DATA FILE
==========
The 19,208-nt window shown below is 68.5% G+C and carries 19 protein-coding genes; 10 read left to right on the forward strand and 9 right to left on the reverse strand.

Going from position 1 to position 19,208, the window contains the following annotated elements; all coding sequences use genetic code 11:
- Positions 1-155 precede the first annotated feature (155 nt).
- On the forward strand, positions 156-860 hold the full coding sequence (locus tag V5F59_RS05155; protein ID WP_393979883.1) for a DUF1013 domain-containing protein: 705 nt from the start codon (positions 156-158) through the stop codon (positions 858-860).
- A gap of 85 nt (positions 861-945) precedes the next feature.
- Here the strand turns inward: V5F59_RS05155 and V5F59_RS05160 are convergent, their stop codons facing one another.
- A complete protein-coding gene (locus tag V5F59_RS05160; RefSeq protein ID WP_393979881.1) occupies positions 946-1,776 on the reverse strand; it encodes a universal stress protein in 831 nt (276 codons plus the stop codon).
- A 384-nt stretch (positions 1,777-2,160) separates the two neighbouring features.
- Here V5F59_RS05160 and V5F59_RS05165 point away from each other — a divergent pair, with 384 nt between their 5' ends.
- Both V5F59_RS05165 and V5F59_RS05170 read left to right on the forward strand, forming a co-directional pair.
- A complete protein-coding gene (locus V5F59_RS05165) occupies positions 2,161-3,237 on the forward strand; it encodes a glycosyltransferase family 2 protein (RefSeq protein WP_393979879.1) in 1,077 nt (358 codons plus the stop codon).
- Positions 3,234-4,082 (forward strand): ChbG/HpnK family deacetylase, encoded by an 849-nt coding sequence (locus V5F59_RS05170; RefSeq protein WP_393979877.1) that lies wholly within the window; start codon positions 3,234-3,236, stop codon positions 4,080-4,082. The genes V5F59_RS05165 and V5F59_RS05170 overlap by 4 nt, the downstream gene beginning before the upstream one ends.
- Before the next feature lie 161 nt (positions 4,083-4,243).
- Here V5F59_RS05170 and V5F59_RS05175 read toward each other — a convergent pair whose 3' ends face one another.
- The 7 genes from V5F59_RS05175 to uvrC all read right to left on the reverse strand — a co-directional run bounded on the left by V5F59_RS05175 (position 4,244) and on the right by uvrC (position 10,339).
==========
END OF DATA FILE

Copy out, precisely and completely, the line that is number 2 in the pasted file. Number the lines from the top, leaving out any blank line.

Going from position 1 to position 19,208, the window contains the following annotated elements; all coding sequences use genetic code 11: